In scholarly treatment of what constitutes “Dharma” as one of the three refuges (triśaraṇa) or three jewels (triratna) in the Buddhist tradition, the standard scholarly focus has been on its meaning as the Buddha’s “Teachings” or “Doctrines.” This habitual practice of restricting the interpretation of Dharma to doctrine only has had the effect of delimiting the understanding of what typical Buddhist householders characteristically took refuge in as devotees. This paper broadens the definitional range of what Dharma means by highlighting texts in which the Buddha speaks to reveal ritual practices. Prominent in this popular domain are paritta and rakṣā formuli disclosing special words (mantra and dhāraṇī) that, when chanted precisely, can generate both transcendental and pragmatic blessings. For most householders, who constituted the vast majority of adherents throughout the faith’s history, as well as for many monastics, rituals and recitations have been important resources; for them, taking refuge in the Dharma was less about embracing complex doctrinal beliefs and more about seeking protection from personal dangers to epidemics and other threats that recurrently struck communities in the pre-modern world. The refuge of mantra and dhāraṇī become even more prominent in Mahāyāna Buddhism, one factor underwriting the tradition’s extraordinary success in pan-Asian history. Stories abound of great monks using this “technology of the sacred” to cure or make it rain—pivotal acts that opened the door to Buddhism’s acceptance and expansion. This paper will examine how texts such as the Mañjuśrīmūlakalpa that specify complex ritual practices likewise highlight how the Dharma includes practical instructions on how good Buddhists can wield power in the universe through ritual. This configuration of Buddhist tradition is most clearly seen in Tibet and Nepal, and the paper will mention examples from them. The talk argues that extant ritual texts found in archives and libraries can serve as a metric of importance for properly characterizing Buddhism in praxis: the sheer number of manuscripts that were hand-copied (such as the Pañcarakṣā) support the proposition that rituals were at the center of Buddhism throughout history.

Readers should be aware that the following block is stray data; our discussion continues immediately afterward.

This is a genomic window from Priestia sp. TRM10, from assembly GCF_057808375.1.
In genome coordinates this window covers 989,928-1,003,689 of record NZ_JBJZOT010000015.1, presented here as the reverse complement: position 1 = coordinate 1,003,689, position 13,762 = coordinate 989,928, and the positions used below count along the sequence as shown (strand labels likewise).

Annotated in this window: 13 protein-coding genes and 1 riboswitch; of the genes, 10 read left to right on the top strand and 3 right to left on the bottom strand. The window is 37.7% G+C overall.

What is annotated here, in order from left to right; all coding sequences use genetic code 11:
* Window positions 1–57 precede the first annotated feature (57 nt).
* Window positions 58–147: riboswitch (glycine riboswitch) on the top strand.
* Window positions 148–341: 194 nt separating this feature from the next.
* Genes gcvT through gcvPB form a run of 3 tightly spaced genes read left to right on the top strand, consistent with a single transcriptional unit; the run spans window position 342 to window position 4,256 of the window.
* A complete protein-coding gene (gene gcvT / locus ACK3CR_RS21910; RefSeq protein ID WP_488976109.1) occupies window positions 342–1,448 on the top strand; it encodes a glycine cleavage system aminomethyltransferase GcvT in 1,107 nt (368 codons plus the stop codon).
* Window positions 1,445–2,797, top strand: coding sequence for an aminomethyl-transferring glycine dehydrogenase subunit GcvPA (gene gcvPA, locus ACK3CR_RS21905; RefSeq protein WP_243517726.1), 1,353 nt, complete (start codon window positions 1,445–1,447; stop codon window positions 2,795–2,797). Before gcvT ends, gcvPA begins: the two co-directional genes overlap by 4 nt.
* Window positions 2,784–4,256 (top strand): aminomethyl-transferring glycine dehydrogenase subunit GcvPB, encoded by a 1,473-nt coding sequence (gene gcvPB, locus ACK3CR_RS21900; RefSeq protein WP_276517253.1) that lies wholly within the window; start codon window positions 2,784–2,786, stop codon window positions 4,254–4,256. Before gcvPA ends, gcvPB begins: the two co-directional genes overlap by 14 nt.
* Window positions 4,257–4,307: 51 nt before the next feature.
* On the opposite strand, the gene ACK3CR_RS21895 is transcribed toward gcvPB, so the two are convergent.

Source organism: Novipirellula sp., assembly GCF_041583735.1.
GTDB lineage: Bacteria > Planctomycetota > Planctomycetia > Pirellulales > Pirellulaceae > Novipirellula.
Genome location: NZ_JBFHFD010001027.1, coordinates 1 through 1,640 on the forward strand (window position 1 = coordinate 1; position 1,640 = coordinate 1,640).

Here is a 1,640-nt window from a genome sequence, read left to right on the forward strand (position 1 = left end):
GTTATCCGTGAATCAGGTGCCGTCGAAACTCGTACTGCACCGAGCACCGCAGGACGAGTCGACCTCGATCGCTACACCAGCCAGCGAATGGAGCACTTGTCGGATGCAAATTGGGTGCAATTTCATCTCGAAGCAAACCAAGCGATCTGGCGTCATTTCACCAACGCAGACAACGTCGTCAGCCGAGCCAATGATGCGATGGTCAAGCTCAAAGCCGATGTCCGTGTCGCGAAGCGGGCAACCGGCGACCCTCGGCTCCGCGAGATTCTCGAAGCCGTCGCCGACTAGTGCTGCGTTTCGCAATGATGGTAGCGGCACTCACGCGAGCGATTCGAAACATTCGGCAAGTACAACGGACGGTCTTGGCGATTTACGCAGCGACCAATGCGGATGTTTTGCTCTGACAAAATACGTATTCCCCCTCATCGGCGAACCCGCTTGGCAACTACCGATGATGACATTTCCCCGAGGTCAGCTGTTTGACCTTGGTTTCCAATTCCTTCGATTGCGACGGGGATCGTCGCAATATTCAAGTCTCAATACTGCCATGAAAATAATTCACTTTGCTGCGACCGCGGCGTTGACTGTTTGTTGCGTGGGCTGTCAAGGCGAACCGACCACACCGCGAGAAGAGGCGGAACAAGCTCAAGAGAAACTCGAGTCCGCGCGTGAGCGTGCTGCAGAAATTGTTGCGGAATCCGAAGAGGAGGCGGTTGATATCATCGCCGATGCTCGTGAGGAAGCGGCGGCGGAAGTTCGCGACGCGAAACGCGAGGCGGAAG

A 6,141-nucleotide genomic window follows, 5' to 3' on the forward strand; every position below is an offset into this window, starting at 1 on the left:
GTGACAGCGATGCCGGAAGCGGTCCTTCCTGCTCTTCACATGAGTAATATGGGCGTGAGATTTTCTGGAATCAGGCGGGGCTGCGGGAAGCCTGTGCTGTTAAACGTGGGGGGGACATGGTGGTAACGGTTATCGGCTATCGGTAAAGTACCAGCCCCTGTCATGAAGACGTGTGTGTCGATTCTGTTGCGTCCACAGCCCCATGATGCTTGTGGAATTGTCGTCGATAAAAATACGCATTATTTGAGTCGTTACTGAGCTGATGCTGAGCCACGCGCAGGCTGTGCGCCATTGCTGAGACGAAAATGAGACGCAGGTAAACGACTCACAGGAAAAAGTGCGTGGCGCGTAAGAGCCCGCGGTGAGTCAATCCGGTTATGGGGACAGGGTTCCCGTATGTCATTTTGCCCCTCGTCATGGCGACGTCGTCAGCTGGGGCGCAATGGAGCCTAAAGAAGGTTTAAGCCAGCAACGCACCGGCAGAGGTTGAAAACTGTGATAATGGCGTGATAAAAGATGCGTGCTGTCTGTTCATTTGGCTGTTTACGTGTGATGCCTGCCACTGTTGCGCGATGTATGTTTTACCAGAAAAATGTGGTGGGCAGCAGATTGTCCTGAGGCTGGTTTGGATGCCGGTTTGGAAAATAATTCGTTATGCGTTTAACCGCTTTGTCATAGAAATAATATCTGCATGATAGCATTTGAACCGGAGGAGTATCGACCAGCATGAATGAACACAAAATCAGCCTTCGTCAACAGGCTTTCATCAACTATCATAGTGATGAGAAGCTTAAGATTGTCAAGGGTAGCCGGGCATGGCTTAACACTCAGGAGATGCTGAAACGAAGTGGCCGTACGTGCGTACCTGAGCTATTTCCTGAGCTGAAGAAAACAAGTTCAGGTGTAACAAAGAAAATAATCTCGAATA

Richard D. McBride II, Professor and Chair of Asian and Near Eastern Languages at Brigham Young University

The Sinitic Buddhist Context of Wŏnhyo’s View of “Other Power”